Open Letter to G8 Dementia Summit Delegates

Open Letter from Dr. Jan Lundberg, Executive Vice President, Science and Technology, and President, Lilly Research Laboratories (Lilly R&D)

Dear G8 Dementia Summit Delegates,

Every once in a while an opportunity comes along too important to miss that has the ability to make a real, positive and global impact. Next week, such an opportunity will be presented at the G8 dementia summit in London. We, at Lilly, believe this is a unique chance to develop a collective response to addressing the universal devastation brought on by dementia.

Dementia is one of society's biggest health challenges, not only with the huge personal suffering and fear it creates in both the patient and caregiver, but also, as you are aware, with the enormous present and future economic burden it presents to all of society. Like a tornado, it envelops so many, with dreadful consequences for those living with and in proximity to the disease. Working closely with a variety of stakeholders, including yourselves, we are looking to eradicate the barriers that are standing in the way of us doing what we do best as a pharmaceutical company, making life better for people around the world.

Reports suggest there are currently over 35 million people worldwide living with dementia, and by 2030 that figure will almost double. The total estimated worldwide cost of dementia was US$604 billion in 2010, and as populations grow and age the pressure on services and budgets will only increase.

The upcoming G8 summit, hosted by the UK Government, provides a rare opportunity for world leaders to commit to working together, and with a broad set of stakeholders, to tackle this global health challenge. Treating dementia is a complex undertaking requiring all stakeholders to take a 'wide lens' view rather than just focusing on the aspects of care and funding that fall within direct spans of control.

There are around 3,500 researchers working on dementia in the UK, compared with 24,000 on cancer. In the US the numbers are around 18,000 and 110,000 respectively. Currently the US Government spends $6bn per year on cancer research, compared with $480m on dementia research. Similarly, in the UK, the government spends £590m per year on cancer research, compared with £50m on dementia research. Both cancer and dementia are devastating diseases, neither one more important than the other. However, we need each of the G8 Governments to pledge to help close that gap, and help fund the basic and translational research that will lead to treatments that delay progression of dementia and eventual cures.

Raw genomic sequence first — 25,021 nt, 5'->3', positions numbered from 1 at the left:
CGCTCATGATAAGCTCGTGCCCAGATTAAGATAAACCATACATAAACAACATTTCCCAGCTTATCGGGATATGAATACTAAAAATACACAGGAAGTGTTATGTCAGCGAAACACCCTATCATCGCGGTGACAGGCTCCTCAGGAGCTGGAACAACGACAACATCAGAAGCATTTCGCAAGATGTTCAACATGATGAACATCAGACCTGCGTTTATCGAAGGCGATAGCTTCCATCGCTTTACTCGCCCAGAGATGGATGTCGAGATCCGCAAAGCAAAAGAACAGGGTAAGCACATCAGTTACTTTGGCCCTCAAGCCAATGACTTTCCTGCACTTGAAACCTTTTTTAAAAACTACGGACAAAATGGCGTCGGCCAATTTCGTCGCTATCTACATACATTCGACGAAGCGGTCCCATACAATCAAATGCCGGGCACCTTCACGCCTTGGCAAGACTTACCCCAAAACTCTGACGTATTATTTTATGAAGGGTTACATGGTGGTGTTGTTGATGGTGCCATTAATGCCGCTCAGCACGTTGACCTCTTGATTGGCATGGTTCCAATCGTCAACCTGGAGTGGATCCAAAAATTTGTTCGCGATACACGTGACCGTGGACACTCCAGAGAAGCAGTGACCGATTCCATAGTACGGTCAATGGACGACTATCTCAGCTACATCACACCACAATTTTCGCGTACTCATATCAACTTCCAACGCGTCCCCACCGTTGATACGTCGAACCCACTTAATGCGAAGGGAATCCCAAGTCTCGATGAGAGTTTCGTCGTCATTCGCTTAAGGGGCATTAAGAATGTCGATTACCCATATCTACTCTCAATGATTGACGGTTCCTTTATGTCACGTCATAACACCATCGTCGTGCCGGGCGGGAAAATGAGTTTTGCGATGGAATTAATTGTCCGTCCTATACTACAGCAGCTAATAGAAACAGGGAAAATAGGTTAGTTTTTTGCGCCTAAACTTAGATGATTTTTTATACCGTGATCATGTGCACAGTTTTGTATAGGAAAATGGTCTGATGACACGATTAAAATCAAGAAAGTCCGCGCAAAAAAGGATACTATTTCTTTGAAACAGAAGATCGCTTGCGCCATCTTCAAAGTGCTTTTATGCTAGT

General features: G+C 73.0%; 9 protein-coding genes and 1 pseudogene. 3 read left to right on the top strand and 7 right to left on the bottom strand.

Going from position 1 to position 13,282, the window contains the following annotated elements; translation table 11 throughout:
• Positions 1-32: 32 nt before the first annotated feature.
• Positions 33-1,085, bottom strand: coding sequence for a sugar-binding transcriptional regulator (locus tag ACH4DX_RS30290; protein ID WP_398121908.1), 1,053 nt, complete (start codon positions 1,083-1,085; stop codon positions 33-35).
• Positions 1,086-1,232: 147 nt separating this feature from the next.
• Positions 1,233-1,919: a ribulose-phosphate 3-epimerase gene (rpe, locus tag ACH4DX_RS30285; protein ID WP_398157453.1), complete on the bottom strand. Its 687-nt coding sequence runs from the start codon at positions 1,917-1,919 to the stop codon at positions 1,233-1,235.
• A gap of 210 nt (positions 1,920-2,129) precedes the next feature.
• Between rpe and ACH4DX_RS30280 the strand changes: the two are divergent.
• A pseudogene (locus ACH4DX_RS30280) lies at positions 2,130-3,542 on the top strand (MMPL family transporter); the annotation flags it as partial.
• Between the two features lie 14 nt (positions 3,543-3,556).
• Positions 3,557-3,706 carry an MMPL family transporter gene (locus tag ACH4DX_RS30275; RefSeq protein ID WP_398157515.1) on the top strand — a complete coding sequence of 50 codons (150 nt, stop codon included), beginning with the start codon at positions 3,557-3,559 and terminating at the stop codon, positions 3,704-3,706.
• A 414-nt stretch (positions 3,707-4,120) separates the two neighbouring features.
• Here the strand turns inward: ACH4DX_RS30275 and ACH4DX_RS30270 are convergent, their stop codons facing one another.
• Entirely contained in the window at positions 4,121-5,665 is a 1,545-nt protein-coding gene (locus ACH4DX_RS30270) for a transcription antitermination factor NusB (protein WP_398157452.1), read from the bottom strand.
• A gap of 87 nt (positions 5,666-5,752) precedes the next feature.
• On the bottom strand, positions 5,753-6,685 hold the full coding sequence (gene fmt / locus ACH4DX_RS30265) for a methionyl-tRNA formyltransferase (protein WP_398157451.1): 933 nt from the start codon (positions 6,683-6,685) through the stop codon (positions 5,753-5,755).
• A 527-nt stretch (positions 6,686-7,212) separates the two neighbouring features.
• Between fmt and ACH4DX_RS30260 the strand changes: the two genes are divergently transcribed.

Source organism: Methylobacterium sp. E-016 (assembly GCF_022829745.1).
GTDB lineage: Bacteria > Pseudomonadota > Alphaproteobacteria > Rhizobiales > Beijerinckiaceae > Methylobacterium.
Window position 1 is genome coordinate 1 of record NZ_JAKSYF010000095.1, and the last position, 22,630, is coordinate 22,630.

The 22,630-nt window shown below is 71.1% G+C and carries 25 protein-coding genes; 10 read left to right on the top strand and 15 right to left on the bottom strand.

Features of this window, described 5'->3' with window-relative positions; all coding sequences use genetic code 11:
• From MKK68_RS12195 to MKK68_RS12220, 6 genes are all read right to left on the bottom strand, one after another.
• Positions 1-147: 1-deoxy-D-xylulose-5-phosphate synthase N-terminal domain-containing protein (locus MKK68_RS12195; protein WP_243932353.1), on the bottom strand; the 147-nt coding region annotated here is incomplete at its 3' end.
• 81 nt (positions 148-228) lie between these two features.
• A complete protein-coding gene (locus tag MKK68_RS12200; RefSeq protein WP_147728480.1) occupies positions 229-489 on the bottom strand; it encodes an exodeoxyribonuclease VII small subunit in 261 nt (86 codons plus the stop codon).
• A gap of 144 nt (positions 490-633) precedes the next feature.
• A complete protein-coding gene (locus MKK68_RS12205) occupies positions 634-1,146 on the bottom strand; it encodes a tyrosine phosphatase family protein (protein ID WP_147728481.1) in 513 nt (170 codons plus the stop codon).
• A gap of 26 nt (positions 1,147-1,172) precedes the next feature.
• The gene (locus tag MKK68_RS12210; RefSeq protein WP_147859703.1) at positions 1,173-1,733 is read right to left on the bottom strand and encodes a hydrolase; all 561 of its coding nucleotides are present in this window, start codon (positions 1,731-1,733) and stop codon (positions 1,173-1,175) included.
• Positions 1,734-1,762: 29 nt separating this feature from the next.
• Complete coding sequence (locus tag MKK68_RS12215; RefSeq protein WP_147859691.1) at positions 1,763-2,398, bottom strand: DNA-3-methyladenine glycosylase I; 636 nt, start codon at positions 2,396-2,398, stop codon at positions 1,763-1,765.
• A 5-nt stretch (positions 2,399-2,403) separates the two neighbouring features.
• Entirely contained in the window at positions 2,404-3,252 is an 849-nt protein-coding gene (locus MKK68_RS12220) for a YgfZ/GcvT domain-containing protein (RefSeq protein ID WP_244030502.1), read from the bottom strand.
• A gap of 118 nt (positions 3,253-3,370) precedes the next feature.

At the summit, we would like to see G8 Governments commit to invest in dementia research for the long-term, to allow for the predictability and stability we know is required for scientists to truly innovate.

2013 marks the 25th year of Lilly's research and development in Alzheimer's disease, the most common cause of dementia. It accounts for 60 to 70 percent of all cases. We are proud of the steps we have made in contributing to a better understanding of the disease. We are currently the only large pharmaceutical company conducting research in the UK along all the research and development value chain both preclinical and clinical.

The quality of research output is extremely high, but we must turn up the volume. To do so, the G8 Governments must fund more academic activity in this field, and facilitate more platforms for academia and industry to collaborate.

In addition to improving the environment for research, opportunities should also be found to streamline regulatory processes for new dementia treatments. We would also like to see health technology assessment processes consider all the benefits new treatments may provide for healthcare systems and social care, as well as patients and their caregivers. Finally, further work is needed to ensure treatment pathways are developed to support the speedy access of new discoveries by those patients most likely to benefit from them.

Together we are stronger. We stand ready to do our part.

Yours faithfully,

Dr. Jan Lundberg.png